Corporate Exceptionalism

Corporate Exceptionalism In The SNC Lavalin Affair – Why Corporations And Individuals Treated Differently Under The Law

Presenter: John Pope

March, 2019

An important point that has been brought to light as a result of the SNC Lavalin controversy, is that there is now a legal provision for corporations to apply for leniency in prosecution for their criminal offenses. 

As part of a multi-faceted approach to addressing corporate wrongdoing, the Government of Canada introduced Criminal Code amendments to create a new tool called a remediation agreement.  https://www.canada.ca/en/department-justice/news/2018/03/remediation-agreements-to-address-corporate-crime.html

In the fall of 2017, a public consultation was launched about the viability in Canada of deferred prosecution (remediation) agreements (DPAs).  Here is the report: https://www.tpsgc-pwgsc.gc.ca/ci-if/ar-cw/rapport-report-eng.html

DPA legislation was enacted in June 2018 through provisions in the omnibus budget implementation Bill C-74, that amended the Criminal Code.  https://en.wikipedia.org/wiki/Deferred_prosecution_agreement_(Canada) 

Some say this was directly related to, and came as a result of the SNC Lavalin criminal prosecution for bribery and fraud.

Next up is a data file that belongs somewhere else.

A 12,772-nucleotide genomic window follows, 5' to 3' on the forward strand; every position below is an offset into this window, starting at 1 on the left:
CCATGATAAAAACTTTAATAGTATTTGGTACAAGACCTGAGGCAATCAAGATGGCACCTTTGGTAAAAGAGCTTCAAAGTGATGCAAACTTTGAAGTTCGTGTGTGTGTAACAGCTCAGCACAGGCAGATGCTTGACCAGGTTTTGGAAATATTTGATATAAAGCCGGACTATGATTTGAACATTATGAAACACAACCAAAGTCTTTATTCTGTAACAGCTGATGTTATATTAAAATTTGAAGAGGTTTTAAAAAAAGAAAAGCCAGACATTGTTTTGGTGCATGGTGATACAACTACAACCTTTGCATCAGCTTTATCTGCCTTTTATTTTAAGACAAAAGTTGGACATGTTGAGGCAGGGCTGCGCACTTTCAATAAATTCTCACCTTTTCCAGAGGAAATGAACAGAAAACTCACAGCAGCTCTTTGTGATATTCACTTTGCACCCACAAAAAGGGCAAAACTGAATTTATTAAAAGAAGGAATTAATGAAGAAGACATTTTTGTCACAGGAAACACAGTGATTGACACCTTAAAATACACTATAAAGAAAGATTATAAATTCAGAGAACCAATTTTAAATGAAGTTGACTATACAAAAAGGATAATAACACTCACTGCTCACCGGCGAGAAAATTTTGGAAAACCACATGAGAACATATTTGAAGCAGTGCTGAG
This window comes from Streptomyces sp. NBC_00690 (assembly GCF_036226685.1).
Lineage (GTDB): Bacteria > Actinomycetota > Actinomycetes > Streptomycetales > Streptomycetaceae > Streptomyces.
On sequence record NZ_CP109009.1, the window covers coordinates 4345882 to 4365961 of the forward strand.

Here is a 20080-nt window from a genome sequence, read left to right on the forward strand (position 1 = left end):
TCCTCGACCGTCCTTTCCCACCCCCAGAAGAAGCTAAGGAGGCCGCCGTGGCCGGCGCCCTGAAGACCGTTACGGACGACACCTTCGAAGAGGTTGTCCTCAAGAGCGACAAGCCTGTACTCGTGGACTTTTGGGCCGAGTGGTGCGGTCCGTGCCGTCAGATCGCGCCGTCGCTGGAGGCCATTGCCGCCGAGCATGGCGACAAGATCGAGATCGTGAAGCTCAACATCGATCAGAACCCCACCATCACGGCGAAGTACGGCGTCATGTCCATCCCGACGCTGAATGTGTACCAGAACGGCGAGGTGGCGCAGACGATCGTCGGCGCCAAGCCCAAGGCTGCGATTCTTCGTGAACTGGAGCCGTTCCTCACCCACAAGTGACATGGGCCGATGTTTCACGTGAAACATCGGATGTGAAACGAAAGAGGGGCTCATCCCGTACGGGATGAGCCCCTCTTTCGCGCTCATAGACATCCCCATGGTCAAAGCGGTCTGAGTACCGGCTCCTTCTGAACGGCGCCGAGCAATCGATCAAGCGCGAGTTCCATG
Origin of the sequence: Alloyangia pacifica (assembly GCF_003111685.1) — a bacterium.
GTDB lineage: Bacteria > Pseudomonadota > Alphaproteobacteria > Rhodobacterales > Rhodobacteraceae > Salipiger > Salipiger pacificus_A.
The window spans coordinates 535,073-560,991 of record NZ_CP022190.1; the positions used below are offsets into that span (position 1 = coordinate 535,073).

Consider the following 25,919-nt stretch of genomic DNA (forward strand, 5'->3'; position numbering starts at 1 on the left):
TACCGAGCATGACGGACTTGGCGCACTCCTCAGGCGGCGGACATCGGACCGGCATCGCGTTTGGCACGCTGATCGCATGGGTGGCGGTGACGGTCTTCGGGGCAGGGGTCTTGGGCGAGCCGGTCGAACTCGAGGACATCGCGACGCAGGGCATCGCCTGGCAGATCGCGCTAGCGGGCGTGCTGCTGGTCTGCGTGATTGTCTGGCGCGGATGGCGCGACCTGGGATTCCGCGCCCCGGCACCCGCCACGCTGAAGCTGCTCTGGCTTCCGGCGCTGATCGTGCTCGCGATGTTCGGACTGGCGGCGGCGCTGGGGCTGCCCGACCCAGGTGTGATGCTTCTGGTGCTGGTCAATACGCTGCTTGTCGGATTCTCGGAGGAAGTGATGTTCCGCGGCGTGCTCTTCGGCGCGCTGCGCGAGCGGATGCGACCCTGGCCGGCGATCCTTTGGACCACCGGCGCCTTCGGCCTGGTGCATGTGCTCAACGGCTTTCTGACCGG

On Sept 4, 2018, The Public Prosecution Service (headed by Wilson-Raybould) tells SNC-Lavalin in writing it will not invite the firm to negotiate a remediation agreement.  This was the catalyst for a major lobbying campaign by the company and also government officials and cabinet ministers including Trudeau himself to provide Wilson-Raybould with ‘advice’ or ‘information’ about the consequences of her decision.  This is the ‘pressure’ Wilson-Raybould refers to in this issue.

Here is the timeline of events.  Please read this article so that you can participate more effectively in our discussion: https://www.cbc.ca/news/politics/timeline-snc-wilson-raybould-1.5027249

QUESTIONS

1. Should corporations be treated differently under the law than individuals?  Why or why not?

2. Should an important change to the criminal code be inserted into an omnibus bill?

3. What is the definition of ‘pressure’ in this case?

4. Did you hear about the public consultations refereed to above? (I didn’t!)

5. What other ways does the government have for holding corporations to account for their criminal (or ethical)  behaviour?

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